• Almost all the cells are directional selective
  • They respond to different types of motion


Neurons of the MT are able to respond to complex and different types of motion, how is this possible?

Adjacent neurons of area MT are subtley different to one another and highly organised to respond to motion at slightly different angles. 


Area MT has direction of motion columns. What is meant by this?

The highly organised, columnar manner of area MT that enable differential detection of direction and orientation


The MT has output to other areas of the brain, what is the major output from the area?


Frontal eye fields of the eye movement system that drives the movement of the eyeballs to follow an object



  • 43yo woman
  • She only sees snapshots of vision (eg. cars coming out of nowhere, pouring liquid appearing like statue concrete)
  • Visual acuity and visual fields normal


What is wrong with the patient?

She has a problem in detecting motion

Small lesion in area MT (unable to see motion)


What stream is responsible for colour perception or visual acuity?

The ventral stream

Note colour vision problems more commolny occur early in the pathway (usually in the retina)


What does how we see mixture depend on?

The mixing of three different colours:

  1. Red
  2. Green 
  3. Blue


The mixture of red, green and blue light is percieved as white light, why is this so?

Because the mixing causes an equal activation of the three types of cones


How is colour perception achieved?

We have three different types of cone photoreceptors each sensitive to a different wavelenth of light. 

  • Red: long wavelength
  • Green: medium wavelength
  • Blue: short wavelength

Each one absorbs a different wavelength spectrum

Perception depends on the ratio of response between the three cones to a stimulus light


What are cone absorption profiles?

A type of cone doesn't absorb only one specific wavelenth of light, rather a spectrum of wavelengths, with their optimal absorption/response to a particular wavelength.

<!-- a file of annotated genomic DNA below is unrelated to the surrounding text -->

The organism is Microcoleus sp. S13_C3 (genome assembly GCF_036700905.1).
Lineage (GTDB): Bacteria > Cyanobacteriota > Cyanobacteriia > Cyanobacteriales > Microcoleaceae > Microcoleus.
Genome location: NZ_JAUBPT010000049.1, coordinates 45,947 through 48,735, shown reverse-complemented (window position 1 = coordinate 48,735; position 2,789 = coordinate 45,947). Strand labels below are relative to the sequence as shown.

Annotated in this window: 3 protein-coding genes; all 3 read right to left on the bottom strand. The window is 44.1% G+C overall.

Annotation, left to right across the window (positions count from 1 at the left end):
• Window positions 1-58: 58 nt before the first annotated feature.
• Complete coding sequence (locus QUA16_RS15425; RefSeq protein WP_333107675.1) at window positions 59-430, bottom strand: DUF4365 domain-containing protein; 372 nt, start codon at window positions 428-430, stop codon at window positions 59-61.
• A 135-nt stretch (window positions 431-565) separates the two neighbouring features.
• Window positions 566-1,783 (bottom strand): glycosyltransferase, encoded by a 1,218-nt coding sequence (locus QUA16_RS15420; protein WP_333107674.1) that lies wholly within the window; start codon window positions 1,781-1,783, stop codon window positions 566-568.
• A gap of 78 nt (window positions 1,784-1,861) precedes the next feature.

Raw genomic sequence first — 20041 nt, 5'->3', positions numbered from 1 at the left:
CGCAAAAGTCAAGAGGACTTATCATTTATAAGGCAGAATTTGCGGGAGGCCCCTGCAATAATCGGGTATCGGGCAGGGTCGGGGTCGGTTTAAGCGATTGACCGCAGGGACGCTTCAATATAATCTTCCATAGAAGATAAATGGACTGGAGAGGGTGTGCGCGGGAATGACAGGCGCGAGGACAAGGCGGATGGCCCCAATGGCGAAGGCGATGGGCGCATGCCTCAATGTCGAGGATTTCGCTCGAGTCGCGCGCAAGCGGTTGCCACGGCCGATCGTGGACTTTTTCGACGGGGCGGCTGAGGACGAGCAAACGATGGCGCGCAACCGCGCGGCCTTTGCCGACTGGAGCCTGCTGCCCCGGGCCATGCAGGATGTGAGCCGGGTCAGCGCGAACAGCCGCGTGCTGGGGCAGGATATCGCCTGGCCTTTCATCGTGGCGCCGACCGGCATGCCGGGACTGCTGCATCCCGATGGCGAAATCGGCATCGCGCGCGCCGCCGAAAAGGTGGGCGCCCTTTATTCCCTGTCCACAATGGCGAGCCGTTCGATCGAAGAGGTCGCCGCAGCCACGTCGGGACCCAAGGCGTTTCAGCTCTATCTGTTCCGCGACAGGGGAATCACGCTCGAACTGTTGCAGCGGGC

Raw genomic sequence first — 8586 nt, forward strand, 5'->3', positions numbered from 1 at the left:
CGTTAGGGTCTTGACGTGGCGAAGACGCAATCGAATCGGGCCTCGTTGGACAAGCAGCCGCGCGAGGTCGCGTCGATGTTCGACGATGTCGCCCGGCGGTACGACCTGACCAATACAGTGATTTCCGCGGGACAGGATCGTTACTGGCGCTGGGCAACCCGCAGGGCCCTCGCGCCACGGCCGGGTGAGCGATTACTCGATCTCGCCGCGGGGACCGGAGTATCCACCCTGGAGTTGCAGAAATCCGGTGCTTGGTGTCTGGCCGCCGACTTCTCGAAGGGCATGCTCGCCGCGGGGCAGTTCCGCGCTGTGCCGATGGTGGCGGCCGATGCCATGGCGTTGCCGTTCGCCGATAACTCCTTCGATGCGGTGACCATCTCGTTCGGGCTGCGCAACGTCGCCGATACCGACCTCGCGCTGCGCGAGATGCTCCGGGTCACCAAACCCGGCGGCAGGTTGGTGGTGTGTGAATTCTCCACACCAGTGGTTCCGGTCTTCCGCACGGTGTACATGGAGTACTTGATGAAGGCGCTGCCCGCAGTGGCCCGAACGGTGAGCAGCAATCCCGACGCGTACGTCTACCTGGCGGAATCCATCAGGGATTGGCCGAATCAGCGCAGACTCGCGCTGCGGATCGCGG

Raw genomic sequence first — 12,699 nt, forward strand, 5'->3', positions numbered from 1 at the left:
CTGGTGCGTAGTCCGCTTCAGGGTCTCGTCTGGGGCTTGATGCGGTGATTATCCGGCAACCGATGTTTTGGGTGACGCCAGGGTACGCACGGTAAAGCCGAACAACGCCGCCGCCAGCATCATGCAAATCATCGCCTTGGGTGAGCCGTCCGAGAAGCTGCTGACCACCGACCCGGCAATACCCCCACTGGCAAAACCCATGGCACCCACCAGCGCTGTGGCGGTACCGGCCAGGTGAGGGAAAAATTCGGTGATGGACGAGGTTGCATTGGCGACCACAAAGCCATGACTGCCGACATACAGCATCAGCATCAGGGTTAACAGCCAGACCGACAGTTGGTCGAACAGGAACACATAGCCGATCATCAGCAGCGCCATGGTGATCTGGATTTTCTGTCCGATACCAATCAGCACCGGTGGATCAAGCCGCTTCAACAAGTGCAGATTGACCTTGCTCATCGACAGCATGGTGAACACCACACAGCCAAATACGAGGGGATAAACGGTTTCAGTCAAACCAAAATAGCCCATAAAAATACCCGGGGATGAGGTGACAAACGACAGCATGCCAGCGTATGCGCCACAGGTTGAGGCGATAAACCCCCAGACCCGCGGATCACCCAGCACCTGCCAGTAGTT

The absorption profile is the spectrum of wavelengths it is able to have some level of response to



What is the main neural mechanism of colour vision? 

Colour percieved is determined by the activity of Ganglion cells, in particular P ganglion cells (that detect acuity and colour)



How do P ganglion cells interpret colour?

P ganglion cells exhibit a colour opponent centre-surround visual field

They have a colour ON centre and other colour OFF centre 

The way that the ganglion cells give information to the higher centres of the system is based on a comparison between the centre and the surround


What are the four main types of P cells for colour detection?

  • Red On centre with Green OFF surrounds
  • Green On centres with Red OFF surrounds
  • Blue On centre with Yellow OFF surronds
  • Yellow OFF centre with Blue ON surrounds

(There is also then Red OFF centre, Green On surrounds, etc)




Draw what happens when a red light is shone in the centre of a Red On centre, Green Off surround and the ganglion cell response to this

Draw image


Maximal stimulation of the ganglion cell


Draw what happens when a green light is shone in the surround field of a Red On centre, Green Off centre surround retinal field and the response of the ganglion cell to that

Draw pathway


Maximal inhibition of the ganglion cell


What happens when a red light is shone on the whole visual field of a Red On centre, Green Off centre

Draw image

Green cones are still able to respond to the red light in the surround (because of the spectrum) but less so than the red cones.

The brain does not want this, the brain wants a maximally on or maximally off signal to interpret. 


Where isArea V4 of the ventral stream of the extrastriatal cortex?


What is it responsible for?

It lies ventrally in the occipital lobe, just inferior to the temporal lobe


It recieves input from V2 and is reponsible for perception of shape and colour


Describe the neurons of V4 

  • They have large receptive field
  • They are orientation selective
  • They are colour selective


Describe the major output area of V4, where is it and what is it important for?

The area IT (inferior temporal)

  • The neurons respond to a variety of abstract shapes and colours
  • Important for visual memory and perception
  • Important for the perception of faces and complex stimuli 


Colour vision deficiencies are either acquired or inherited. About 8% of males and 0.5% of females are in some way colour blind.


What are the three groups of colour blindness? What is the most common type?

  1. Monocromacy: people only have one type of cone
  2. Dichromacy: sufferers have two functional cones only
  3. Anomalous trichromacy: sufferes have all three cones, but one expresses abnormal pigment and doesnt work the same as normal cones (this is the most common type)


What are the different types of inherited colour vision deficiencies? Which is the most common?


  • 􏰁 Protanope-no red cone
  • 􏰁 Protanomal-abnormal red cone

􏰀 Deutan

  • 􏰁 Deutanope-no green cone
  • 􏰁 Deutanomal-abnormal green cone (most common)

􏰀 Tritan

  • 􏰁 Tritanope-no blue cone
  • 􏰁 Tritanomal-abnormal blue cone 


How is colour vision normally tested?

Psuedoisochromatic plates (Ishihara tests)


There is no such thing as a yellow cone. How is a yellow field created for P ganglion cells?

Within this region of the field, there is activation/absorption of a mixture of red and green cones causing a perception of yellow. 


Yellow light stimulates red and green cones equally